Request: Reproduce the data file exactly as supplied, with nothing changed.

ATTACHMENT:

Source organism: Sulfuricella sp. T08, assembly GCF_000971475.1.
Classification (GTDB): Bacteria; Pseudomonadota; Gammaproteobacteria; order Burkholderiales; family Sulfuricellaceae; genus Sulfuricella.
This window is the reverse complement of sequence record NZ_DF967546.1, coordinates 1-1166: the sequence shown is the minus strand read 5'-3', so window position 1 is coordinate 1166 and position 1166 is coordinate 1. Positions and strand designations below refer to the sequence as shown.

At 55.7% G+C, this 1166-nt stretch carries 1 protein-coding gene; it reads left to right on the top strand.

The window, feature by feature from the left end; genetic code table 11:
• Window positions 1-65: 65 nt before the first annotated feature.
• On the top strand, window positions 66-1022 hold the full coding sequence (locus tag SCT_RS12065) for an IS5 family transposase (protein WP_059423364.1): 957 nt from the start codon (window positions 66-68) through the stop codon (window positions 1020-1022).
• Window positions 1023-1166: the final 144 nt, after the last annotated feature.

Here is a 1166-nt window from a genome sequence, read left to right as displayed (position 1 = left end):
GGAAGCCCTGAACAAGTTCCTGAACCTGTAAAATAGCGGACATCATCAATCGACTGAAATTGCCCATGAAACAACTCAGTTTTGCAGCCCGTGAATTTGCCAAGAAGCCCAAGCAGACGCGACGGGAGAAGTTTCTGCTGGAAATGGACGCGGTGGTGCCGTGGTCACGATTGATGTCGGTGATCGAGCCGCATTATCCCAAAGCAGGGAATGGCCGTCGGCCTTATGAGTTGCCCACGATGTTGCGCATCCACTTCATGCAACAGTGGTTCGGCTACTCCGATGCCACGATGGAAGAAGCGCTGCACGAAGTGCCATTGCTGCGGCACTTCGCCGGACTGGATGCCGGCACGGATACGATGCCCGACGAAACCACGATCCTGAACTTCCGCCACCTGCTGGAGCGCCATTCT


Source organism: Sulfuricella sp. T08, assembly GCF_000971475.1.
Classification (GTDB): Bacteria; Pseudomonadota; Gammaproteobacteria; order Burkholderiales; family Sulfuricellaceae; genus Sulfuricella.
This window is the reverse complement of sequence record NZ_DF967546.1, coordinates 1-1166: the sequence shown is the minus strand read 5'-3', so window position 1 is coordinate 1166 and position 1166 is coordinate 1. Positions and strand designations below refer to the sequence as shown.

At 55.7% G+C, this 1166-nt stretch carries 1 protein-coding gene; it reads left to right on the top strand.

The window, feature by feature from the left end; genetic code table 11:
• Window positions 1-65: 65 nt before the first annotated feature.
• On the top strand, window positions 66-1022 hold the full coding sequence (locus tag SCT_RS12065) for an IS5 family transposase (protein WP_059423364.1): 957 nt from the start codon (window positions 66-68) through the stop codon (window positions 1020-1022).
• Window positions 1023-1166: the final 144 nt, after the last annotated feature.

Here is a 1166-nt window from a genome sequence, read left to right as displayed (position 1 = left end):
GGAAGCCCTGAACAAGTTCCTGAACCTGTAAAATAGCGGACATCATCAATCGACTGAAATTGCCCATGAAACAACTCAGTTTTGCAGCCCGTGAATTTGCCAAGAAGCCCAAGCAGACGCGACGGGAGAAGTTTCTGCTGGAAATGGACGCGGTGGTGCCGTGGTCACGATTGATGTCGGTGATCGAGCCGCATTATCCCAAAGCAGGGAATGGCCGTCGGCCTTATGAGTTGCCCACGATGTTGCGCATCCACTTCATGCAACAGTGGTTCGGCTACTCCGATGCCACGATGGAAGAAGCGCTGCACGAAGTGCCATTGCTGCGGCACTTCGCCGGACTGGATGCCGGCACGGATACGATGCCCGACGAAACCACGATCCTGAACTTCCGCCACCTGCTGGAGCGCCATTCT